The following tests therefore were only of interest to me to see how well a symmetric beam lights up the road, and to study the differences between a symmetric beam and one with cutoff.
Tested: June 2010
MTB lamp, not suitable on public roads, doing so is dangerous and antisocial (at least in countries where car drivers aren't trying to kill cyclists, as some seem to want to do from what I read about the US and the UK; btw. I believe that a major influence on changing attitudes of people is children: Letting children ride to school on a bicycle, as is common practice in the Netherlands, would definitely help, not only in the attitude these children will have later in life, but this will undoubtedly have an immediate effect on what car drivers feel they can do...). Not better than an Edelux for on-road use.
Tested: 17-29 Nov 2010
MTB lamp using 7 x XP-G cool white LEDs producing ca. 1850 lumen (claimed by manufacturer, but likely real). Illumination of the road surface is better than the Philips LED bike light by virtue of the enormous amount of light, but it's not a spectacular improvement and this only works when aiming the lamp far, otherwise the close-field is illuminated far too brightly.
Tested: 1-21 August 2010
MTB lamp using 3 x XP-G cool white LEDs, this gives a lot of light powered by a standard dynamo, but for on-road use it's not suitable because of the beam that shines into the face of oncoming traffic (esp. cyclists will have problems with this, drivers in cars less so because they have powerful headlamps). Not actually better than an Edelux for on-road use. Especially disappointing is the short throw of about 40 m. For MTB use the Ktronik lamps are the best dynamo lamps you can buy.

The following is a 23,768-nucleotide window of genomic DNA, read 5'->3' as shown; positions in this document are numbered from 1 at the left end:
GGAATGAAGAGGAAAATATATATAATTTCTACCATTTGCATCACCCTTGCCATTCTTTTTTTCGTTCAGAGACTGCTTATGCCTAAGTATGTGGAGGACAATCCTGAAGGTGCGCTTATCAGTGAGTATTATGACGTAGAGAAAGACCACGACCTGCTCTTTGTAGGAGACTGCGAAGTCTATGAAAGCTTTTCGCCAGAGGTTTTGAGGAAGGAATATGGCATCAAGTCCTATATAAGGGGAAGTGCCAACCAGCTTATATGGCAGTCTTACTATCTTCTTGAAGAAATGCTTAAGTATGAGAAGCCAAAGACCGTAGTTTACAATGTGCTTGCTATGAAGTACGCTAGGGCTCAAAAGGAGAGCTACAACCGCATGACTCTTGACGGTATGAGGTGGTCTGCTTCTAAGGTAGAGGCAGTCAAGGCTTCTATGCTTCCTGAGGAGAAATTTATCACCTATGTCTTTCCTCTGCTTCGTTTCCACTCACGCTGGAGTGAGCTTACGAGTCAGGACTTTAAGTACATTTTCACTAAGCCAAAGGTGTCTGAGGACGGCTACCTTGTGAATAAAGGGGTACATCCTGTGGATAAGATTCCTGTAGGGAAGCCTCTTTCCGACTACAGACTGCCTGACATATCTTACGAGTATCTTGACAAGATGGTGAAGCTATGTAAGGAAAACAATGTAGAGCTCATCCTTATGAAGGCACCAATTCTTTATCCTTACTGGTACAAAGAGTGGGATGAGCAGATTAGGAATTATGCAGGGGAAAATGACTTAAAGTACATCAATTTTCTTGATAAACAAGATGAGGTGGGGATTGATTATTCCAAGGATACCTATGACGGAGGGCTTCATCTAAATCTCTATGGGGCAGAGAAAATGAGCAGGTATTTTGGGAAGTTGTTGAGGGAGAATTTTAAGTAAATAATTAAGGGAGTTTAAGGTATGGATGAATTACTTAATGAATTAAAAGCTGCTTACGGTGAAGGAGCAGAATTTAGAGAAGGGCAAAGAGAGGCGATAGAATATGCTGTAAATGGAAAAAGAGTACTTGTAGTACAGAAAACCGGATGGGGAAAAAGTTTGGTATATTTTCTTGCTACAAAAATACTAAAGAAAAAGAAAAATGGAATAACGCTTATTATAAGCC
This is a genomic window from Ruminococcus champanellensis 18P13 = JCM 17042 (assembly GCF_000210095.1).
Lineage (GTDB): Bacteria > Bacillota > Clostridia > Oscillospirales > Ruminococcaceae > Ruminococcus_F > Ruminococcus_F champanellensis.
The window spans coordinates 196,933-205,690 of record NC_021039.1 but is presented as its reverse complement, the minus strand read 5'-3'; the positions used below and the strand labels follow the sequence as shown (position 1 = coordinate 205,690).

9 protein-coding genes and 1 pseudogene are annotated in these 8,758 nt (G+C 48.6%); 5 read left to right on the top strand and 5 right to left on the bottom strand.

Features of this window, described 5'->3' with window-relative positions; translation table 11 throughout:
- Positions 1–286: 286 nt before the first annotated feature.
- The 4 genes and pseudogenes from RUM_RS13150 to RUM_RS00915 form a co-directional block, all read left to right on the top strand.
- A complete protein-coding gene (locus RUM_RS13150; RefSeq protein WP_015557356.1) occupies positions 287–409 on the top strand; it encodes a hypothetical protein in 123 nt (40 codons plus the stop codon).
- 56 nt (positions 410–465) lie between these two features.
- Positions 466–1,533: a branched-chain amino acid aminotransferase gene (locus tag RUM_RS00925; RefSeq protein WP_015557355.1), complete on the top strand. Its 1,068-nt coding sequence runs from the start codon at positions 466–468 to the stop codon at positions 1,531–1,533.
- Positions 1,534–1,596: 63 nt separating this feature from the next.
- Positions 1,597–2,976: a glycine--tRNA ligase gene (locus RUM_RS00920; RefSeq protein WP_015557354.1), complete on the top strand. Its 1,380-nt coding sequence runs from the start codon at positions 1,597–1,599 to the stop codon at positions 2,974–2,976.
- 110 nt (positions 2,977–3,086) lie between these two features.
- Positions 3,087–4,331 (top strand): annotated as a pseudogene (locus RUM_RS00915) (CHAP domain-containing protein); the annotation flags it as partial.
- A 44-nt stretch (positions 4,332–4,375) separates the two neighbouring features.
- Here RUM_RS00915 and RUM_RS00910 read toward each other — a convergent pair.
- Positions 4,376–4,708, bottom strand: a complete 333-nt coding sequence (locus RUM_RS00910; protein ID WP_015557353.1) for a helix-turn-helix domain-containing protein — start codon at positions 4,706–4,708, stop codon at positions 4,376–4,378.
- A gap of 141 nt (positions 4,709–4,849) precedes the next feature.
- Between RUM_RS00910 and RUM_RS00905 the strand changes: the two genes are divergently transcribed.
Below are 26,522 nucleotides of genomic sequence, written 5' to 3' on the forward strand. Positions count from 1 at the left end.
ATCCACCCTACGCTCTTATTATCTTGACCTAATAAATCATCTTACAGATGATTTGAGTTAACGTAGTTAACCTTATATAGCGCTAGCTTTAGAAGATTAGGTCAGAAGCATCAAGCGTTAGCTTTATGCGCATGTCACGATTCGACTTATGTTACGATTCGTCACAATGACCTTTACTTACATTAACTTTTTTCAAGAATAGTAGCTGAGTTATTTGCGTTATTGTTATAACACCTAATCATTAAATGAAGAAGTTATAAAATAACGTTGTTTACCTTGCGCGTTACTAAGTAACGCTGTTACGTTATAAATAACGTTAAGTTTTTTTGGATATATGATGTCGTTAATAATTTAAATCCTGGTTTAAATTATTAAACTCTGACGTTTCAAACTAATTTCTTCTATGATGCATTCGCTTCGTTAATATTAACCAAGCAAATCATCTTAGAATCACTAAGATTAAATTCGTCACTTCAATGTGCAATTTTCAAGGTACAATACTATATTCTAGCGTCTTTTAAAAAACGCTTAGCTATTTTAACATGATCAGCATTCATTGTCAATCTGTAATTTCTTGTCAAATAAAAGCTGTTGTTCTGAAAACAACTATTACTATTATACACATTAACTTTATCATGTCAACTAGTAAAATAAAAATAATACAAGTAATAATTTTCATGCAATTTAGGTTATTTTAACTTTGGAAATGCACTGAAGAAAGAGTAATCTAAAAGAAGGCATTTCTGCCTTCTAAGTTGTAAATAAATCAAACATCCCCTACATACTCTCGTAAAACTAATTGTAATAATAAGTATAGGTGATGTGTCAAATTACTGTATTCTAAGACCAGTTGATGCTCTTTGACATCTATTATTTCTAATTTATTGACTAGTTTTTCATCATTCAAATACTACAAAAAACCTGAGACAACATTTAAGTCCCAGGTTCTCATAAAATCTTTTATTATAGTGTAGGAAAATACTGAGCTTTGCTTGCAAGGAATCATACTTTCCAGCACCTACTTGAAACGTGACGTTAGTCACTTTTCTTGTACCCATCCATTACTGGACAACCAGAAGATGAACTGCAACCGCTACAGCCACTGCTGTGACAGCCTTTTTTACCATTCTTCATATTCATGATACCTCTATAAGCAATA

Tested: From 10 January 2011.
MTB lamp using 3 x (XR-E or P4?) cool white LEDs that according to Supernova produces 550 lumen. In reality it probably produces about 270 lumen and that's an optimistic estimate. It is not very bright, esp. compared to the Ktronik triple XP-G. A regular headlamp with cutoff gives much more useful light for use on public roads and for MTB use the lamp seems to me far too dim. The 2010 version is undoubtedly better, but not much better considering the light measurements of Olaf Schultz (max. ca. 345 lumen at 40 km/h).
Tested: From 17 April 2013.
This is my test of a prototype of a custom made MTB lamp using 3 x LEDs. A good amount of light, but throw doesn't get to where the best dynamo lamps with cutoff get, as expected, because that's very hard to do. It lights up the road and what's beside it very well as you can see in the beam shot. This light has been designed with a lot of care and is as good as any other you can buy. The switch and dynamo cable are the best I've seen on any dynamo lamp showing how much the designer looks at details. A brighter version will come soon. Price could be around €70,-. If you're interested in this lamp at such price, let me know, and I will let the designer know.
Tested: From June 2015.
Puts out a lot of light, achieves throw similar to the best headlamps with cutoff (except IQ-X and LS905/906), and is unbeatably cheap at 90 euro including taillamp. Contact me if you want to buy one and I'll refer you to the maker...